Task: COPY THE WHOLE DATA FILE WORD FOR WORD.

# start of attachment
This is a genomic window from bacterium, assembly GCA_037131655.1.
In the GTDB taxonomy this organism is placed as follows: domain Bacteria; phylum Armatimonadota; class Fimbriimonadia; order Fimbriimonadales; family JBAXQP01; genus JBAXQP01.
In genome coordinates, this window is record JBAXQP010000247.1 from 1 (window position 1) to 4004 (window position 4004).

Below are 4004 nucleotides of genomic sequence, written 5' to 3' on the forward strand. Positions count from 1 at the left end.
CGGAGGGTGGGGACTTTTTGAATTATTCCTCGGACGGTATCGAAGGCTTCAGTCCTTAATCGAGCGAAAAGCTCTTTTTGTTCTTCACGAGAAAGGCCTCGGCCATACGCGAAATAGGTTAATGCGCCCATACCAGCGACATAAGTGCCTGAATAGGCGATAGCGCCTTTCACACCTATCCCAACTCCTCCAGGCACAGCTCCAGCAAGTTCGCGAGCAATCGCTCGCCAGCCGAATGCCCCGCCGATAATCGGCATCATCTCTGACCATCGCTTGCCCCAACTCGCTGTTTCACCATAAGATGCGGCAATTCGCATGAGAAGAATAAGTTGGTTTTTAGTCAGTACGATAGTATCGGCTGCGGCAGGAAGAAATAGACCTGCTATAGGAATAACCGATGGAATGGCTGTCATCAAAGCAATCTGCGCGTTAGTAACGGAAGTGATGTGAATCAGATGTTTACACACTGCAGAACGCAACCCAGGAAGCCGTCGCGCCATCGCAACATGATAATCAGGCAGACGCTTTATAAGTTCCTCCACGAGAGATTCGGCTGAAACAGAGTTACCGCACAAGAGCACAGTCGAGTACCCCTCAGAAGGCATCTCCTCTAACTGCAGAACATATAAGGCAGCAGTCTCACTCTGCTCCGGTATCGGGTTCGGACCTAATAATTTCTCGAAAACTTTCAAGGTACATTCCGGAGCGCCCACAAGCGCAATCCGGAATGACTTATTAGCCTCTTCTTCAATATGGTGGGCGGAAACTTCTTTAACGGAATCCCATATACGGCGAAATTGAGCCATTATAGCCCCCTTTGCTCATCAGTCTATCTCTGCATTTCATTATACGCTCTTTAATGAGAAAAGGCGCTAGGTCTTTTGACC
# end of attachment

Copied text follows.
This is a genomic window from bacterium, assembly GCA_037131655.1.
In the GTDB taxonomy this organism is placed as follows: domain Bacteria; phylum Armatimonadota; class Fimbriimonadia; order Fimbriimonadales; family JBAXQP01; genus JBAXQP01.
In genome coordinates, this window is record JBAXQP010000247.1 from 1 (window position 1) to 4004 (window position 4004).

Below are 4004 nucleotides of genomic sequence, written 5' to 3' on the forward strand. Positions count from 1 at the left end.
CGGAGGGTGGGGACTTTTTGAATTATTCCTCGGACGGTATCGAAGGCTTCAGTCCTTAATCGAGCGAAAAGCTCTTTTTGTTCTTCACGAGAAAGGCCTCGGCCATACGCGAAATAGGTTAATGCGCCCATACCAGCGACATAAGTGCCTGAATAGGCGATAGCGCCTTTCACACCTATCCCAACTCCTCCAGGCACAGCTCCAGCAAGTTCGCGAGCAATCGCTCGCCAGCCGAATGCCCCGCCGATAATCGGCATCATCTCTGACCATCGCTTGCCCCAACTCGCTGTTTCACCATAAGATGCGGCAATTCGCATGAGAAGAATAAGTTGGTTTTTAGTCAGTACGATAGTATCGGCTGCGGCAGGAAGAAATAGACCTGCTATAGGAATAACCGATGGAATGGCTGTCATCAAAGCAATCTGCGCGTTAGTAACGGAAGTGATGTGAATCAGATGTTTACACACTGCAGAACGCAACCCAGGAAGCCGTCGCGCCATCGCAACATGATAATCAGGCAGACGCTTTATAAGTTCCTCCACGAGAGATTCGGCTGAAACAGAGTTACCGCACAAGAGCACAGTCGAGTACCCCTCAGAAGGCATCTCCTCTAACTGCAGAACATATAAGGCAGCAGTCTCACTCTGCTCCGGTATCGGGTTCGGACCTAATAATTTCTCGAAAACTTTCAAGGTACATTCCGGAGCGCCCACAAGCGCAATCCGGAATGACTTATTAGCCTCTTCTTCAATATGGTGGGCGGAAACTTCTTTAACGGAATCCCATATACGGCGAAATTGAGCCATTATAGCCCCCTTTGCTCATCAGTCTATCTCTGCATTTCATTATACGCTCTTTAATGAGAAAAGGCGCTAGGTCTTTTGACC